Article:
He would fold down stairs, picnic tables, fences, and virtually every ledge he could find.

“I’d drive around places and just say to myself, OK, I’ll come back here with my camera,” Lewis said with a laugh.

It wasn’t long before Instagram accounts like SportsCenter and WorldStarHipHop started sharing Lewis’ posts.

It turned out that the 23-year-old’s guess was correct; People enjoyed watching his unique talent.

When the WFAA interviewed him weeks ago, he had around 30,000 followers on Instagram.

Now he has more than 70,000 followers on Instagram, 1.2 million likes on TikTok and 76,000 followers on TikTok.

“It’s just blown up like crazy,” said Lewis.

Last month, Lewis took his videos to a new level: incorporating bowls of water into his flips.

It’s hard to explain, but in one video it starts with a bowl of water being held by the seats of two chairs facing each other.

Lewis runs to the chairs and turns them so low that his head is submerged in the bowl of water while he’s in midair. Then he lands the flip as traces of H2O fly off his hair.

Lewis isn’t the only one trying stunts like this on social media, but he’s definitely one of the most successful.

He said he got a lot of inspiration from other similar posts.

“I always remember to build on what I see like I could add a flip here or there,” said Lewis. “I just have so many ideas right away.”

Surprisingly, breaking the internet isn’t new to Lewis either.

While playing soccer for McKinney Boyd High School in 2015, he scored a goal when doing a flip throw-in from the sideline.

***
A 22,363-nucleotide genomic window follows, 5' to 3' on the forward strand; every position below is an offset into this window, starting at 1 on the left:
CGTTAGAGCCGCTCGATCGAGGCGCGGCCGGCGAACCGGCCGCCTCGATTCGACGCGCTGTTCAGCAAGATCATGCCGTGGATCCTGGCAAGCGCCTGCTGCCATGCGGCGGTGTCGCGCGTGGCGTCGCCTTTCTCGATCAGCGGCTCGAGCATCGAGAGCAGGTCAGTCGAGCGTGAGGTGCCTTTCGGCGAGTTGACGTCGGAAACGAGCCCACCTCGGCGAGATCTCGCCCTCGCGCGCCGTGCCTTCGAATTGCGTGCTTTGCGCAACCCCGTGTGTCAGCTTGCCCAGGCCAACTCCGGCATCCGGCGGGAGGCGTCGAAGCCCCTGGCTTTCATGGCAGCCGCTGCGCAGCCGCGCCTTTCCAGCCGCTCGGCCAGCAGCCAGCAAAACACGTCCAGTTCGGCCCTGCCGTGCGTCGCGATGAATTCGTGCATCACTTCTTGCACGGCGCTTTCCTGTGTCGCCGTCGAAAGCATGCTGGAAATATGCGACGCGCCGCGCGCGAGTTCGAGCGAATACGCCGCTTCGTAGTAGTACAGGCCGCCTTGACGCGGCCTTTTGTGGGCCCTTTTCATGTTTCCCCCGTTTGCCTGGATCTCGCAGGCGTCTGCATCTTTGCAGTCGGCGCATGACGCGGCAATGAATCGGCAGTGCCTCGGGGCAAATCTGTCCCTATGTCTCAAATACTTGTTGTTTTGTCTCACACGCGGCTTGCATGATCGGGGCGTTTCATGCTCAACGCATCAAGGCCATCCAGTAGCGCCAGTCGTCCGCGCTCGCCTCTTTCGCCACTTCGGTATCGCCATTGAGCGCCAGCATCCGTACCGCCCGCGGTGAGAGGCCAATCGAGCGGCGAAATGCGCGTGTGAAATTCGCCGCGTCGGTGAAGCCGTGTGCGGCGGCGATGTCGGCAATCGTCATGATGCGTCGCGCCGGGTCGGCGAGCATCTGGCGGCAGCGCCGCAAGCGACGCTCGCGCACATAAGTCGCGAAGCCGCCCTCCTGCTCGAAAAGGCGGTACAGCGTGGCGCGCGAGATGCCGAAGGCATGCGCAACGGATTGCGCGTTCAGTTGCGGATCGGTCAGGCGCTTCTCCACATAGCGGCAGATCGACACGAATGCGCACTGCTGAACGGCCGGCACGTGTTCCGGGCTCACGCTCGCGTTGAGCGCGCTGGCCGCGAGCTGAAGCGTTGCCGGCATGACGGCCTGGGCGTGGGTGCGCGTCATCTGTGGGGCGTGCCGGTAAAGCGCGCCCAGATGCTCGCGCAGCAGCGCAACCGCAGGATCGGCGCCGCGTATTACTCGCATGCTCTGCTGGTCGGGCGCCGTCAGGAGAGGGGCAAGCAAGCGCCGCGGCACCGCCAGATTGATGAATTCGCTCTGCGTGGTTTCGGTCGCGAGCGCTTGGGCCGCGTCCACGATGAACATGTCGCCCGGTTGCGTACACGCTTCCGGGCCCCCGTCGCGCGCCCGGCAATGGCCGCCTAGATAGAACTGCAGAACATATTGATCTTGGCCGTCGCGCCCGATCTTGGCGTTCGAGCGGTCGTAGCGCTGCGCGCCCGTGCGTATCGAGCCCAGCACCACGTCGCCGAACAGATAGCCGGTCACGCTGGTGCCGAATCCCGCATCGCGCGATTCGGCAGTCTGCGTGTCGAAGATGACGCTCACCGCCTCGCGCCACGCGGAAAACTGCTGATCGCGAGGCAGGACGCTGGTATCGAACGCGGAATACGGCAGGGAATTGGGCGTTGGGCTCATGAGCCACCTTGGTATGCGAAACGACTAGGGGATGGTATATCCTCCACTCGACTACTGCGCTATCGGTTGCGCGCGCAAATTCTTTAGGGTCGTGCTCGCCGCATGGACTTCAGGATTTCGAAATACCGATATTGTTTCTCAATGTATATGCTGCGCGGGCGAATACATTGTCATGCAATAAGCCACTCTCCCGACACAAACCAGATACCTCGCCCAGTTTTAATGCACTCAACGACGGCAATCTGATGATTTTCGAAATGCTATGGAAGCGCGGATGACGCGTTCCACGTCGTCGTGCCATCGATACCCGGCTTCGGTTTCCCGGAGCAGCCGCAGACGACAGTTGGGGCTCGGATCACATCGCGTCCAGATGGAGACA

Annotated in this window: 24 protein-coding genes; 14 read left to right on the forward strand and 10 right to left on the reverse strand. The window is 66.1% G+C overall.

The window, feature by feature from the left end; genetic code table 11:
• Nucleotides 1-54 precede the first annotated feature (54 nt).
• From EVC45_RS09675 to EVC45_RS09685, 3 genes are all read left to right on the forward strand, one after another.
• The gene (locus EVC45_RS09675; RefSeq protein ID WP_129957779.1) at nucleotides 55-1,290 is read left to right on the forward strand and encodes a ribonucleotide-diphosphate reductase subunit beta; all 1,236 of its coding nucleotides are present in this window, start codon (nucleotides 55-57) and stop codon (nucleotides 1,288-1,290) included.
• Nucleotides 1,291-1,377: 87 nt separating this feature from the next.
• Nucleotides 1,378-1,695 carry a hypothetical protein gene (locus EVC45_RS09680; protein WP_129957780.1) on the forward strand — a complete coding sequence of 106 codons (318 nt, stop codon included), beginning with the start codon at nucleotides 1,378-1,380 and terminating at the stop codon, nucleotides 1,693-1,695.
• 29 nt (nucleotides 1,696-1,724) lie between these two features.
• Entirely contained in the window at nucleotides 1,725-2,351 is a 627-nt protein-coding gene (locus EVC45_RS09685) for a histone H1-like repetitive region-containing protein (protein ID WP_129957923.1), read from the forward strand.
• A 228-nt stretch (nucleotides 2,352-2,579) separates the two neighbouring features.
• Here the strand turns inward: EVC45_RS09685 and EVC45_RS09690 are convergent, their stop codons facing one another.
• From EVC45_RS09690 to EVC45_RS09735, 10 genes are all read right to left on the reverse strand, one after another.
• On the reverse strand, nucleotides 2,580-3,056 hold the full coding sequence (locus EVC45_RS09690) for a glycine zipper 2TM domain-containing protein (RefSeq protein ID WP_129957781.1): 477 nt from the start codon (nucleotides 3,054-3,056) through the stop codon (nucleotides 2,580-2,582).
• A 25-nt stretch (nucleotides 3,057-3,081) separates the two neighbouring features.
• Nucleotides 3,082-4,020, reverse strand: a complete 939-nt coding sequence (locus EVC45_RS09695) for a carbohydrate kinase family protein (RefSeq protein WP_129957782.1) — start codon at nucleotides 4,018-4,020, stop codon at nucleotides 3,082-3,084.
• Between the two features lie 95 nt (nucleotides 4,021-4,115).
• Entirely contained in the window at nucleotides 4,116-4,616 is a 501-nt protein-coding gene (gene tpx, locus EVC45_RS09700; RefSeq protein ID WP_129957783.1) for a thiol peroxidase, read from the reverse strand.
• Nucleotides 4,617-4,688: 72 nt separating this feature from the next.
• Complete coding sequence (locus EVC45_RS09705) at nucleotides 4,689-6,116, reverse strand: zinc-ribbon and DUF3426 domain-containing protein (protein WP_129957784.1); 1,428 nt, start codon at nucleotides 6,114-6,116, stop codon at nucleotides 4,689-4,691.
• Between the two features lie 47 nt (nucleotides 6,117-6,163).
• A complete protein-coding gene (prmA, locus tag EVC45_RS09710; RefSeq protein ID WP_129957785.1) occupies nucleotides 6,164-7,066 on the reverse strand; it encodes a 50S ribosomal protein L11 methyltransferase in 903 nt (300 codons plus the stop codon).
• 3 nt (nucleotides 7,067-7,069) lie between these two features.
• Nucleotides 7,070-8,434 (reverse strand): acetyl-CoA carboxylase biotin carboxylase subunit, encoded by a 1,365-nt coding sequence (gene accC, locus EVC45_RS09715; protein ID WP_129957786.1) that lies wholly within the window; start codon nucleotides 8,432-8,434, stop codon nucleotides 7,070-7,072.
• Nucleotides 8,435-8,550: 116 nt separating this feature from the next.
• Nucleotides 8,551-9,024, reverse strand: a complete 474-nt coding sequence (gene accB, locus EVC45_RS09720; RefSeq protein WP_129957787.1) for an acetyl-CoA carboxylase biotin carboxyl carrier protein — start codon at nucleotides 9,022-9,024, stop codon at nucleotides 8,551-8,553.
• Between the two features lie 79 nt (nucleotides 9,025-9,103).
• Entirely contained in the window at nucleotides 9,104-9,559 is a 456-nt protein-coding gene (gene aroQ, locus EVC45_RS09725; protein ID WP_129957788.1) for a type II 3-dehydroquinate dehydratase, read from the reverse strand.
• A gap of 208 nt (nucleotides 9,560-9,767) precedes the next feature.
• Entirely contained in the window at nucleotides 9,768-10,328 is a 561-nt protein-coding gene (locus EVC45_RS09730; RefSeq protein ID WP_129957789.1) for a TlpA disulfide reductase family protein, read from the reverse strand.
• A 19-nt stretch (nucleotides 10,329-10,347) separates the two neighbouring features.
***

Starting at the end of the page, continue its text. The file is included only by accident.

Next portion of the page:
Don’t you know what that looks like? Check it out below.

National attention was drawn to Lewis after the video of the goal went viral.

“People were so shocked and they were like ‘whoa’,” said Lewis.

His coach at the time, Casey Osborn, couldn’t believe it. He encouraged Lewis to throw in the throw-in after putting the flip into practice. He certainly felt that a teenager with a gymnastics background could do it.

“You don’t see children that far, or usually never,” said Osborn. “Everyone went crazy and it wasn’t your average goal.”

A few years later, in 2019, Lewis set a Guinness World Record for the longest football throw-in at 59.817 meters.

The WFAA asked Osborn if he knew what Lewis was up to these days. He didn’t know so we showed him some of the flip videos.

His jaw dropped without hesitation.

“It’s so fast! Gosh, Louise!” Said Osborn. “It’s not shocking, but it’s damn cool.”

Lewis is still quite speechless that so many were interested in his gifts.

He said he was surprised when someone recognized him in public and said they were following him online.

“When that happens, you’re like a man, it’s cool that I can impress someone like that just by having fun,” said Lewis.

But will he be doing social media full time? Lewis is undecided for now.

Or rather, his decision remains “in the air”.